Creative and sustainable thinking is the missing element that is provided by Green Chemistry, according to distinguished chemist John Warner, Ph.D.
Warner, co-founder of Green Chemistry, visited Wittenberg on Feb. 18 as part of the Wittenberg Series. The Wittenberg Series is a selection of cultural activities annually presented by Wittenberg University to students, faculty and community members.
Warner is a recipient of the Perkin Medal, the highest honor in American Industrial Chemistry. He is a graduate of the University of Massachusetts, Boston, where he received his Bachelor of Science, and Princeton University, where he received his Ph.D. in Chemistry.
Warner’s presentation focused on his contribution to the creation of Green Chemistry as a field of study and a way of conducting chemistry. Warner explained that the birth of Green Chemistry came from his realization that, while he had been taught what hazardous chemicals were and how to deal with them, he had never been taught what makes a chemical hazardous.
Green Chemistry, according to Warner, is a paradigm shift. It is the ability not to just learn to effectively deal with and regulate the use hazardous material, but to think outside of the box and create products without using hazardous material.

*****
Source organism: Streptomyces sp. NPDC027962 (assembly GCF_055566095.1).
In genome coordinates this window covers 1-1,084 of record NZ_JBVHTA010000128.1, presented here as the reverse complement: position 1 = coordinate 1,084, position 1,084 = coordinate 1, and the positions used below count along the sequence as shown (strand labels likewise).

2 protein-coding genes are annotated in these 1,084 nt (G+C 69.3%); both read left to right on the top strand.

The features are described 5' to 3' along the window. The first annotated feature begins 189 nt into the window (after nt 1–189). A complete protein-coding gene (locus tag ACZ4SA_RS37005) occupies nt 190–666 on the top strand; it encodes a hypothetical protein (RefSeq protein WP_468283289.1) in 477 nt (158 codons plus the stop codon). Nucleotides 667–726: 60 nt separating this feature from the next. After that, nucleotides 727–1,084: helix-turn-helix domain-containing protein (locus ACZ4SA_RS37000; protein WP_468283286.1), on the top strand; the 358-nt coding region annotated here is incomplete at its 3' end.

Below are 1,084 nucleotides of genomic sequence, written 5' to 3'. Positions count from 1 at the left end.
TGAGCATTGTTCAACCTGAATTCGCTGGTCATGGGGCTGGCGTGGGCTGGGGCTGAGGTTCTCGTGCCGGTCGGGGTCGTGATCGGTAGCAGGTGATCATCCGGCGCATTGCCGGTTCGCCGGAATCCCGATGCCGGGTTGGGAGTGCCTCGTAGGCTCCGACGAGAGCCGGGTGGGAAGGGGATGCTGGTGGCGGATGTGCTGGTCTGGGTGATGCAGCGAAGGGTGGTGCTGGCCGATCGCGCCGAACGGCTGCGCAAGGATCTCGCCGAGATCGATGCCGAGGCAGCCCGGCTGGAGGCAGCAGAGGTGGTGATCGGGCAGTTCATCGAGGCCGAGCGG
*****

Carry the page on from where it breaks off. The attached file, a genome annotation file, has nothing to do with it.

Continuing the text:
“We need to talk about what we should be doing, not what we shouldn’t be doing,” Warner said.
Green Chemistry, according to Warner, does not rely on the government for regulation of products that contain hazardous substances, but finds ways to create products that do not contain these substances, such as new formulas for asphalt and hair dye. This process of innovation is more sustainable both environmentally and economically.
To the enjoyment of the students present, Warner shared much of his journey as a scholar, from receiving a D in his high school chemistry class and attending college originally as an art major to becoming the successful chemist he is now.
“It was nice to know that he went through struggles as well to discover his passions, and that I can do it, too,” junior Carly Bockhold said.
Warner stated that the piece of work of which he is probably most proud is the development of the “12 Principles of Green Chemistry.” According to Warner, this is what takes Green Chemistry from a policy to a science.
In addition to developing the principles of Green Chemistry, Warner worked to establish the first Ph.D. program in Green Chemistry at the University of Massachusetts, developed the Warner Babcock Institute for Green Chemistry alongside Jim Babcock, and founded the Beyond Benign Green Chemistry Education Program.
Warner believes that Green Chemistry provides hope for the future and has the potential to be a job that young kids look to when they want to make a difference in the world.
“What better time to be a chemist?” he asked. “What better job?”
Warner’s lecture was a part of the LBM Endowed Lecture in the Sciences, which are designed to enhance the role and image of science on liberal arts campuses by bringing in distinguished scholars.